pregnancy and is usually complete or near complete, by the end of latent
phase. Cervical effacement is the incorporation of the cervix to form
the lower segment of the uterus. The muscular portion of the uterus is
the upper segment, and is made of HYPERLINK
it&redlink=1» \o «Non-striated muscle (page does not exist)»
non-striated muscle . The lower segment of the uterus has no muscles and
is comprised of the cervix itself, which becomes massively stretched and
thinned out. This cervical effacement will usually be accomplished fully
prior to the onset of labour. The degree of HYPERLINK
«» \o «Cervical
effacement» cervical effacement may be felt during a vaginal
examination. A ‘long’ cervix implies that not much has been taken into
the lower segment, and vice versa for a ‘short’ cervix. Latent phase
ends with the onset of active first stage; when the cervix is about 3 cm

Mother and newborn with HYPERLINK
«» \o «Umbilical cord»
umbilical cord still attached after a HYPERLINK
«» \o «Water birth» water birth

First stage: contractions

The first stage of labor is an active stage and should not be confused
with the latent phase of labor.

The first stage of labor starts classically when the effaced cervix is 3
cm dilated. There is variation in this point as some patients may
present a little before this point with active contraction, or later,
without regular contractions. The onset of actual labor is defined when
the cervix begins to progressively dilate. Rupture of the membranes, or
a blood stained ‘show’ may or may not occur at around this stage.

Uterine muscles form opposing spirals from the top of the upper segment
of the uterus to its junction with the lower segment. During effacement,
the cervix becomes incorporated into the lower segment. During a
contraction, these muscles contract causing shortening of the upper
segment and drawing upwards of the lower segment, in a gradual expulsive
motion. This draws the HYPERLINK «»
\o «Cervix» cervix up over the baby’s head. Full dilatation is reached
when the cervix is the size of the baby’s head; at around 10 cm dilation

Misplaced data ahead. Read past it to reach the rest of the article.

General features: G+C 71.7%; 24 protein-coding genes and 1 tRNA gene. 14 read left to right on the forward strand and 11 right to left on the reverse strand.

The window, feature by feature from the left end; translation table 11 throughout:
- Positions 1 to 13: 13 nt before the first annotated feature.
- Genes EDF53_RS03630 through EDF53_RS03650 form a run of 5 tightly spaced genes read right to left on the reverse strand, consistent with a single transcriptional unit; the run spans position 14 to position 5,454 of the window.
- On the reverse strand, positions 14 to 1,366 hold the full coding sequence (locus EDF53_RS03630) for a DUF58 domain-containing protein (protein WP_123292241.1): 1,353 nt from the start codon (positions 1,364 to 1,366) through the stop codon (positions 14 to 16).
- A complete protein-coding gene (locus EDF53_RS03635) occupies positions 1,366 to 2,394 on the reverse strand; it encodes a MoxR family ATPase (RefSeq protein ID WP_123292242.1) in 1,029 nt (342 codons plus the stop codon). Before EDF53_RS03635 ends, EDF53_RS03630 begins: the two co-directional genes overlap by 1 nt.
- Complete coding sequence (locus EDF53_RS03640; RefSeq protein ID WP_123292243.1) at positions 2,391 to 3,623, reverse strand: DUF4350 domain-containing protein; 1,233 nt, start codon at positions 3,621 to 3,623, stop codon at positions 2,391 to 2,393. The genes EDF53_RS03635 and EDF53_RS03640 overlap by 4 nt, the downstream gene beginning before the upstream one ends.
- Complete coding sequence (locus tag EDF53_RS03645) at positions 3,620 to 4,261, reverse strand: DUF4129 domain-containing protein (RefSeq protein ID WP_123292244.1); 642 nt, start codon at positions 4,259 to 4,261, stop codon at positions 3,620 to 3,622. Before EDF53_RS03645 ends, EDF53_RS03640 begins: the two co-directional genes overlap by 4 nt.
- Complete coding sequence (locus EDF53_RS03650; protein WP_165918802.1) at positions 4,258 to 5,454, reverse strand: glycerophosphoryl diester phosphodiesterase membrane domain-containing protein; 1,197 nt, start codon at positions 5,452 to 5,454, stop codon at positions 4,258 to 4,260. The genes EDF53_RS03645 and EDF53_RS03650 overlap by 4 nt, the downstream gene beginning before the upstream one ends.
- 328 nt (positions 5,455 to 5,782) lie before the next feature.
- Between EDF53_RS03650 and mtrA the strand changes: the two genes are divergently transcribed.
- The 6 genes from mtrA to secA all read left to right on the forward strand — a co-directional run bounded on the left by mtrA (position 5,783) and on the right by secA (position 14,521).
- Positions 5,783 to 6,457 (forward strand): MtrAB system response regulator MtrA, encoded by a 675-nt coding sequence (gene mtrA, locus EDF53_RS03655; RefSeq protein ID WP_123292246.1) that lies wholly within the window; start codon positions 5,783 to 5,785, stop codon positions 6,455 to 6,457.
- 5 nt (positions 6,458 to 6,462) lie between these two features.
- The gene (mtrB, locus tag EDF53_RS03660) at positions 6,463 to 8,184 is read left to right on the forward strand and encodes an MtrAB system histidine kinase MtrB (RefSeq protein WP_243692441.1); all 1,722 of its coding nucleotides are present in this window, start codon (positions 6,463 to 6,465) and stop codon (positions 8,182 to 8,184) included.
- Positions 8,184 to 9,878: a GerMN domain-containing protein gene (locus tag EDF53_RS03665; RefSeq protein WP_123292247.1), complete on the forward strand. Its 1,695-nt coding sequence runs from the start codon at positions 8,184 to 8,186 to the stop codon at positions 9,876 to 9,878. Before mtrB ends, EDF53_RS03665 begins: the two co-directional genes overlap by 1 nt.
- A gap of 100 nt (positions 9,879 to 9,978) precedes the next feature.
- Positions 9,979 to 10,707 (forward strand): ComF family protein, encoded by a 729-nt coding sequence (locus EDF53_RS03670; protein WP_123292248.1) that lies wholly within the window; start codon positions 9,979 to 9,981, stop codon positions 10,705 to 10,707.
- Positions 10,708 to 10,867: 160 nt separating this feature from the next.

for a term baby.

The duration of labour varies widely, but active phase averages some 8
hours for women giving birth to their first child («primiparae») and 4
hours for women who have already given birth («multiparae»). HYPERLINK
«» \l «cite_note-1» \o «» [2]

Second stage: delivery

This stage begins when the cervix is fully dilated, and ends when the
baby is finally delivered. At the beginning of the normal second stage,
the head is fully engaged in the pelvis; the widest diameter of the head
has successfully passed through the pelvic brim. Ideally it has
successfully also passed below the interspinous diameter. This is the
narrowest part of the pelvis. If these have been accomplished, all that
will remain is for the fetal head to pass below the pubic arch and out
through the introitus. This is assisted by the additional maternal
efforts of «bearing down». The fetal head is seen to ‘crown’ as the
labia part. At this point the woman may feel a burning or stinging

Delivery of the fetal head signals the successful completion of the
fourth mechanism of labour (delivery by extension), and is followed by
the fifth and sixth mechanisms (restitution and external rotation).

A newborn baby with umbilical cord ready to be clamped

The second stage of labour will vary to some extent, depending on how
successfully the preceding tasks have been accomplished.

Похожие записи